he was due to perform for the entirety of the show,” opened WIcreations’ Geert Stockmans, who oversaw the project. “Then in the show’s main gag, he descended to the floor and the cube opened.” Stockmans revealed that WIcreations provided all the automation elements – the largest of which involved the LED cube splitting in two, allowing the DJ to roll towards the downstage edge on the company’s custom WI-wagon. Over the past few years, WIcreations has become the go-to company for creating the seamless opening and closing of LED panels using its own WImotion tracking system. “We’ve invested heavily in this technology since its use on the MTV EMAs in Spain in 2018,” stated Stockmans. “The idea was to ensure that no matter how closely you looked at the screen – even with a high-definition camera – you would not see the seam split. That show impressed a lot of video engineers around the world and has led to WIcreations being involved with a number of major performances.” Not only did these shows include all of the MTV EMAs, but the company was also brought on for the latest Beyoncé and JAY-Z On the Run II Tour. What Stockmans believed really separates WIcreations from other companies in this field was its attention to detail when handling this large project. “DJ Snake’s LED was a prime example, as it was 17m high,” he began. “When an LED screen is that high, you have to factor in a high degree of mechanical flexibility. An LED screen of that height is not ridged and will move. We have done a great deal of testing and utilised mechanical analysis software as well a real-world measurement to ensure our calculations are spot on and will create a seamless opening and closing of any LED screen.” Along with the knowledge and equipment, WIcreations also provided three technicians who were onsite at the Paris La Défense Arena to ensure a seamless automation delivery.

THE MOVEMENT As the concept for the show was based on the artist’s performance on top of the famed French monument, the idea of having his DJ booth at height was always on the cards. Belgium-based WIcreations, brought in by S Group, created a solution that saw DJ Snake elevated 12m in the air. “We had him play there for around 40 minutes so the audience would start to believe that was where 50


High Scream’s Romain Pissenem; WIcreations’ Geert Stockmans; S Group’s CEO, Léon Van Empel.

THE DESIGN A great deal of the design for this project was done under the High Scream roof. “We had Ian Tomlinson for High Scream working on Light Design alongside programmer, Rob Lister,” stated Pissenem. “We also created a lot of the content for the show as well as commissioning Ombra, Eyespop and Sugodesigntv to aid in the creation.” The High Scream team also worked closely with DJ Snake’s personal touring crew, which was essential as due to the nature of the show. Although there was a set list, everyone on the crew was aware that the artist may deviate depending on the crowd’s reaction. “In total, we created 45 different looks, which varied from the Arc de Triomphe, to clouds, to a massive TV,” stated Pissenem. “The show used a mixture a preprogramed looks designed specifically for certain tracks, but we were always ready in case there were any changes. All the crew had to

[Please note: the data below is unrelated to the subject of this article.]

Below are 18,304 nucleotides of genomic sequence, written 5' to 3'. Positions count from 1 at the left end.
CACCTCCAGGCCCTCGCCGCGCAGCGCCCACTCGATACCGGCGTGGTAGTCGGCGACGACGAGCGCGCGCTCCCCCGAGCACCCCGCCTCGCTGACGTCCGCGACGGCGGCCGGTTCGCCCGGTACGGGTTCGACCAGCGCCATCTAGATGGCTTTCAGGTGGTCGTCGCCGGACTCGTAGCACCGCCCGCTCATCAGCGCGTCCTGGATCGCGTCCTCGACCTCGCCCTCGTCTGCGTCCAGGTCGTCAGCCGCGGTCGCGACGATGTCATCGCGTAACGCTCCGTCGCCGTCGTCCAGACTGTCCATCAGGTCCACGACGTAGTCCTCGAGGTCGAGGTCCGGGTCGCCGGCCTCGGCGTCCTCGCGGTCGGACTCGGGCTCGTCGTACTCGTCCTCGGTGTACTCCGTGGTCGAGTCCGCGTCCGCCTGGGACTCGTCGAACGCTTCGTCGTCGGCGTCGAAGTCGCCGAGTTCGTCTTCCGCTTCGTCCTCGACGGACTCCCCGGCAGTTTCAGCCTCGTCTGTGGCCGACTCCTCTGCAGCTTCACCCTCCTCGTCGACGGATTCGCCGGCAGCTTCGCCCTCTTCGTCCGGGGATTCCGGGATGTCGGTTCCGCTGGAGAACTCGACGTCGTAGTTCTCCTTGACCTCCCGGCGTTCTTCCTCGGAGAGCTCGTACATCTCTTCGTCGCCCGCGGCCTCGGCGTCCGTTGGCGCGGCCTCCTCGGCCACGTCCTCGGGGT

be incredibly focused. Thankfully, we had the help of DJ Snake’s Lighting Director, Rob Lister, along with VJ, Lorenzo De Pascalis of Ombra, both of whom were more than up for the challenge.” THE EFFECTS Having worked with High Scream for over eight years, BPM SFX has built a great working relationship with the show creators. “We were approached for this evet in late December 2019,” reflected BPM’s Managing Director, Adam Murray. “Romain and the High Scream team had a cool concept from the off and we already knew what kind of SFX and laser package proposal would fit the design after the first round of conversations.” Although both High Scream and the artist’s management presented ideas, Murray commended the production for allowing the conversation to be left open for BPM to give its input. “Romain is always happy to hear ideas

Vanish series V8 as used for AJ Tracey The Vanish LED screens are just one example of the excellent products ROE Visual manufactures. The Vanish V8 series offers optimal transparency for an unforgettable see-through experience. ROE Visual LED panels are recognized as the industry standard; with a range of LED solutions you have the freedom to create great visuals. Share our passion.